First News of Dickinson and Belfield - December 2007
Okay - so I get to ask all the retailers that I blamed the Christmas rush on to forgive me.After working in a department store as a Holiday associate, I NOW have a different perspective on the matter.The problem is all those customers . . . . I also need to point out that Herberger's during the Holiday season is NOTHING like those videos of extreme shoppers that we see on the TV - but it still gives me a different point of view.So what is all this hubbub about?
People want the BEST for their loved ones.The best present, the best deal (that way they can afford to give TWO presents), the best. . . everything.Perhaps because they want to make up for a bad year, perhaps because their loved one needs uplifting,perhaps . . . perhaps because they really do love the other person.
THE BEST is really the relationship itself.Working on the relationship itself is not a showy thing - like a valuable piece of jewelry.It isn't a tangible thing that the other person can hold onto.But it is the BEST thing.Connection and relationship - that is what the Holiday season is really about.We re-connect with some, remember that the relationship really isn't what we would wish it to be with others, and celebrate the presence of Christ in our lives with more.The more fully Christ is present, the stronger the relationship is - even if the other person is NOT a follower of Jesus Christ.For Christ is most fully present in the warmth of love.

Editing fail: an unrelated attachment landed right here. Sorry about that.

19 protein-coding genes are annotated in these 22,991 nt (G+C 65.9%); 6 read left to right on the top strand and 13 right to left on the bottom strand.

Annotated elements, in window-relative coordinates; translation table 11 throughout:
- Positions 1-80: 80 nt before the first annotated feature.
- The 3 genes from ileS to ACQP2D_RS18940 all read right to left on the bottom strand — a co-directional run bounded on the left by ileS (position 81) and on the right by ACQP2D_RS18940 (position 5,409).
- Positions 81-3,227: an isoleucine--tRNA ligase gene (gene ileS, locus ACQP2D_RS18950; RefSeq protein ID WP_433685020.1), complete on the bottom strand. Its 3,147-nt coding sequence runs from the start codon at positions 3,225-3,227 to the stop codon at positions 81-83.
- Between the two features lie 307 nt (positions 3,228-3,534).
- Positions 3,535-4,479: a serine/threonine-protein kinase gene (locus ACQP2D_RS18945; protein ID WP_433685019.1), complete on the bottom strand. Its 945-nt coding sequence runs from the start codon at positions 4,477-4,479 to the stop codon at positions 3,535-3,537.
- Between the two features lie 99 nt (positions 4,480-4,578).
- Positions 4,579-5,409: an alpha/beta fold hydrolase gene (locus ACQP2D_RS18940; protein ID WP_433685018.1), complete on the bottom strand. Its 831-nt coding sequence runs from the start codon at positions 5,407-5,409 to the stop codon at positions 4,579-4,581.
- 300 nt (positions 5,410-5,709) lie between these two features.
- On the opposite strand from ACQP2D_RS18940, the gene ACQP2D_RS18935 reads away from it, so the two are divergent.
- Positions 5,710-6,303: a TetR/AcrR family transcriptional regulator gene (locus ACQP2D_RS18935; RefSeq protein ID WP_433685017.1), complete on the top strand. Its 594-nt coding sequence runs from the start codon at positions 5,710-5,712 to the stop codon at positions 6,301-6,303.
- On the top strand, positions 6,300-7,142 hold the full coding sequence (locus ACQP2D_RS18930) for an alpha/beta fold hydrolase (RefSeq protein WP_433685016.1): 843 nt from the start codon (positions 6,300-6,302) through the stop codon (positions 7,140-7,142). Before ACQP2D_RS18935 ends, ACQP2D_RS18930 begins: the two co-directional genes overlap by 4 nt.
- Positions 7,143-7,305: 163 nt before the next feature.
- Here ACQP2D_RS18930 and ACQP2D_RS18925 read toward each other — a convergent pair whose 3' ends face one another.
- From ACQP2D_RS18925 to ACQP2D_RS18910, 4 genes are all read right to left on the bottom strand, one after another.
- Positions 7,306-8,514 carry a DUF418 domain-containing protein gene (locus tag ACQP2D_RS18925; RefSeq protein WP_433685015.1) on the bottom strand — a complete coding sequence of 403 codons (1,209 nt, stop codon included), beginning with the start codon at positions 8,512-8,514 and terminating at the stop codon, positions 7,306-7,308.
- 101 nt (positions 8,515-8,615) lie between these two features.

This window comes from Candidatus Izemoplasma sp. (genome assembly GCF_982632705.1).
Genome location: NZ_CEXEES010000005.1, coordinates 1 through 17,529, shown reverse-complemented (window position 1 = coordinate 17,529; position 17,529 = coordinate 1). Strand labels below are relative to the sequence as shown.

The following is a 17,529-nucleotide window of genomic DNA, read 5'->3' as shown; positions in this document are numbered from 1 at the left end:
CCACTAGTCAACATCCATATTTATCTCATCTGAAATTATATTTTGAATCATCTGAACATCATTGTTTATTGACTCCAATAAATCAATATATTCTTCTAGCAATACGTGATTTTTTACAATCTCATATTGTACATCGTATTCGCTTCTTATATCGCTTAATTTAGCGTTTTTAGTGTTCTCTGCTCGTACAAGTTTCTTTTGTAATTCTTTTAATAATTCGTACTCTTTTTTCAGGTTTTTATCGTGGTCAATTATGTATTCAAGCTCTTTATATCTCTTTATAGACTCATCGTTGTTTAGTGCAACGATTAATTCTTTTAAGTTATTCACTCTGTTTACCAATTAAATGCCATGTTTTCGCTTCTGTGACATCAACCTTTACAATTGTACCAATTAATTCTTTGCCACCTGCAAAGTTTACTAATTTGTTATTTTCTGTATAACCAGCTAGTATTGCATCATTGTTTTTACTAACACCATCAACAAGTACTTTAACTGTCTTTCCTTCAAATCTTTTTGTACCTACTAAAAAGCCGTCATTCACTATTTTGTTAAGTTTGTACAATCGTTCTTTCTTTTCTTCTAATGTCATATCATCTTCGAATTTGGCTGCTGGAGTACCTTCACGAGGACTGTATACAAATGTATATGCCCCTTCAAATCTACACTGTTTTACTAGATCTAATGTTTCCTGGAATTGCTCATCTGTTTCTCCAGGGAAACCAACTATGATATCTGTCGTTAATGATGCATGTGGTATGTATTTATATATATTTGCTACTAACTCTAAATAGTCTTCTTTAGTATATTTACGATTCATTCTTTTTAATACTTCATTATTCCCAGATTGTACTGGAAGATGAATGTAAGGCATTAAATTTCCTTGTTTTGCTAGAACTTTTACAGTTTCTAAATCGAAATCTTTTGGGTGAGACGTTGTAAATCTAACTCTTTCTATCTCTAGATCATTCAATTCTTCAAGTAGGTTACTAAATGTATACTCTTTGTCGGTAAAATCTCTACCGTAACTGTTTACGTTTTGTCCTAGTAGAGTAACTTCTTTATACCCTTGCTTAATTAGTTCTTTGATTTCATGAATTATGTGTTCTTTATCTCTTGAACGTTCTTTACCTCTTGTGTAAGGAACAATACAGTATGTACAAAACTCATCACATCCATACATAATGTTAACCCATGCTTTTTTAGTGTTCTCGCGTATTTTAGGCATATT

And then the New Year comes, and we make resolutions to improve those relationships that need improving, to strengthen those which need strengthening.And, most often, we do NOT keep these resolutions.We don't fix the relationship, we don't quit smoking.We are not as strong and confident, as we would like to be.
We forget that the source of strength is the same as the source of love.We forget that our relationships are only as strong as their foundation - that foundation which is our relationship with ourselves and with God.The best resolution would be to strengthen our relationship with God, and the others will follow.And next Christmas we will already have given the best gift, the gift of a stronger relationship with those we love - because we ourselves have a stronger relationship with our God.